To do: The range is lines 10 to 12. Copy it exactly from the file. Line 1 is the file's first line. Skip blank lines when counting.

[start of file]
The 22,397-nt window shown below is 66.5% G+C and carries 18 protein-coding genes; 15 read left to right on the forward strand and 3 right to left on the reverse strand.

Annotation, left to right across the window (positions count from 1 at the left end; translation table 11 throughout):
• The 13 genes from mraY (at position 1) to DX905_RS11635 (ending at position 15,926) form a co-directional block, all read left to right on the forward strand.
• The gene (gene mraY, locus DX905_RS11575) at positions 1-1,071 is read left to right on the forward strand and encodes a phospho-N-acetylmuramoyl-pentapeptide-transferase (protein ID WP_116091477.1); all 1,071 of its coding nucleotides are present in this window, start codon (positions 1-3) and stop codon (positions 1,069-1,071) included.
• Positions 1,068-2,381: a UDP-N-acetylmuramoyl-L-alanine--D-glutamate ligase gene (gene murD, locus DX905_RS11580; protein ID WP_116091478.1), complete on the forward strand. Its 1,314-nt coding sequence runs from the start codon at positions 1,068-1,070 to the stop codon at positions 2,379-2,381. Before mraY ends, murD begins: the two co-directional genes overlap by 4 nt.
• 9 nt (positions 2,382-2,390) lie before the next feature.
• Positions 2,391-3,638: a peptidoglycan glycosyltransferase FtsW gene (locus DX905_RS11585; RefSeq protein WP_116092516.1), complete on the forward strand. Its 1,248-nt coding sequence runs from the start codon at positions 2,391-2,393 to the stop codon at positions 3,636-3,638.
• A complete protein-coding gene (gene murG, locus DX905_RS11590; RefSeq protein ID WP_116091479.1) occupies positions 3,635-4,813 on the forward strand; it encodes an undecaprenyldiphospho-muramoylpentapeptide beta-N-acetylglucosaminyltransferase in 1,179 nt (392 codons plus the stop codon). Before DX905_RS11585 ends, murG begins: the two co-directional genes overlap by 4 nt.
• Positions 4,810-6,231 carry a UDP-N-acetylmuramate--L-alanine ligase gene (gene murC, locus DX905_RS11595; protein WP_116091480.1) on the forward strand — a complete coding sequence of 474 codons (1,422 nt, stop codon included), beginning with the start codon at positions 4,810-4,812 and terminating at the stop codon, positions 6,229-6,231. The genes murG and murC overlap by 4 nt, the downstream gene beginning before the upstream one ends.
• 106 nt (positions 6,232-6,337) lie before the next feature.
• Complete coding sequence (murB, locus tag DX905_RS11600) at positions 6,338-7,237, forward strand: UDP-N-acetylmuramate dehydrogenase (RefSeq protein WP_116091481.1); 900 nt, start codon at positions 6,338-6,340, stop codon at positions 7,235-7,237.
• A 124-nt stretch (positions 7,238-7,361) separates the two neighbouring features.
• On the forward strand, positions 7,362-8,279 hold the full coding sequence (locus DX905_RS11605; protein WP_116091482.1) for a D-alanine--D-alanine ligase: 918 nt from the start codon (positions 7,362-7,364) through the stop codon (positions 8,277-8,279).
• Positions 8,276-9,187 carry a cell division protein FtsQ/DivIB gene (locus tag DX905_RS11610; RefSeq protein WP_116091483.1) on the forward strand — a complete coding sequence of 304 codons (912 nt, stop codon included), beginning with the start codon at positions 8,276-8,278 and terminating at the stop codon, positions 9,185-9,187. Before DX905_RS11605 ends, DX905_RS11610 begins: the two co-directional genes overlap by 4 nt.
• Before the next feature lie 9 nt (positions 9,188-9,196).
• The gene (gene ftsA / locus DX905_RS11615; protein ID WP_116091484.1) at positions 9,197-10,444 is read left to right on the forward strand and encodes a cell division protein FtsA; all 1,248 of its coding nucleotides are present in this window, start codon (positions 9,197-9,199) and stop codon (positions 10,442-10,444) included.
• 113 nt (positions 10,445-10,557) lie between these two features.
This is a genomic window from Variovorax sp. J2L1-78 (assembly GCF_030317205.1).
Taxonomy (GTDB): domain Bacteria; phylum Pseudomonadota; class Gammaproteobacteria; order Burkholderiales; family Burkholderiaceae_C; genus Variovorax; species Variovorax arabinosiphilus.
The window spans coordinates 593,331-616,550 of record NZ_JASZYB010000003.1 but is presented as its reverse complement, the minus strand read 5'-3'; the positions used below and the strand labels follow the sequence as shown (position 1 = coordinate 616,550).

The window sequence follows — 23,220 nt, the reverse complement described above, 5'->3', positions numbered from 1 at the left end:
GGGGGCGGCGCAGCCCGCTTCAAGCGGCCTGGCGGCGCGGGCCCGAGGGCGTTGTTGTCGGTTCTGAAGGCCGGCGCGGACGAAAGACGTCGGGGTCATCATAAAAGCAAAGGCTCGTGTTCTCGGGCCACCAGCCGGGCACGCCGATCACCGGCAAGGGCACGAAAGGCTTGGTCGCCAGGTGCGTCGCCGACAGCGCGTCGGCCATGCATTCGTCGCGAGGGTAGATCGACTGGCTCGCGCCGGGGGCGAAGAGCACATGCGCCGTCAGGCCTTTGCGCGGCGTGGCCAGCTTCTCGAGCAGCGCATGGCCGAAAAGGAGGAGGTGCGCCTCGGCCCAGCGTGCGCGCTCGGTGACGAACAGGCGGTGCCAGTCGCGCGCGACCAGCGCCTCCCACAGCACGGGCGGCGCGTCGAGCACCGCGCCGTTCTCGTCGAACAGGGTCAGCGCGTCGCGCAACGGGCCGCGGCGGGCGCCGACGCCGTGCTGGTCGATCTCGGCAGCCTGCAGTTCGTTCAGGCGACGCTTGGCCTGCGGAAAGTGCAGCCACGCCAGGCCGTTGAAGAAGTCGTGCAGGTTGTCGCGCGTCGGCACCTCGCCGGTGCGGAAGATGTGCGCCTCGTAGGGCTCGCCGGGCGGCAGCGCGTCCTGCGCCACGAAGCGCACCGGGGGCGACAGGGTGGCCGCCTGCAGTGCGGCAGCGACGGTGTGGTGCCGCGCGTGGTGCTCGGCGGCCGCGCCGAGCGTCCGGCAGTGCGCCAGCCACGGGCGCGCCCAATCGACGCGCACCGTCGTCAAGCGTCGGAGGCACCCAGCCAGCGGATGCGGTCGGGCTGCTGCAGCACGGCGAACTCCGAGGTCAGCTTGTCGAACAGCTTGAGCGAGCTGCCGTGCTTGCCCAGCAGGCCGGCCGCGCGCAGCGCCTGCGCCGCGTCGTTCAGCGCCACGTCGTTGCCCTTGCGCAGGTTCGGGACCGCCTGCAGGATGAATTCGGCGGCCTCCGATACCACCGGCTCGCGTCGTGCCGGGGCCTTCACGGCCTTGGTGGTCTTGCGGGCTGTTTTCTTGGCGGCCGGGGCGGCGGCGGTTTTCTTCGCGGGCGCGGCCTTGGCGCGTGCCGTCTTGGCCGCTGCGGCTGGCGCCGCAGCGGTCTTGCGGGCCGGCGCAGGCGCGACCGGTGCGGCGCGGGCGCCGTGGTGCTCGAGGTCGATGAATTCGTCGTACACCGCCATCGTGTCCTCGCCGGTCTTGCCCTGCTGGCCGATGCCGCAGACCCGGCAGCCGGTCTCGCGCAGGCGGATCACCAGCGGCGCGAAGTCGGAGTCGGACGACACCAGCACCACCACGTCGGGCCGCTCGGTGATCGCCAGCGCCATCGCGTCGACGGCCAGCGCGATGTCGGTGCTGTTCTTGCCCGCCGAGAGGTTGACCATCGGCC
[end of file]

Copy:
• 106 nt (positions 6,232-6,337) lie before the next feature.
• Complete coding sequence (murB, locus tag DX905_RS11600) at positions 6,338-7,237, forward strand: UDP-N-acetylmuramate dehydrogenase (RefSeq protein WP_116091481.1); 900 nt, start codon at positions 6,338-6,340, stop codon at positions 7,235-7,237.
• A 124-nt stretch (positions 7,238-7,361) separates the two neighbouring features.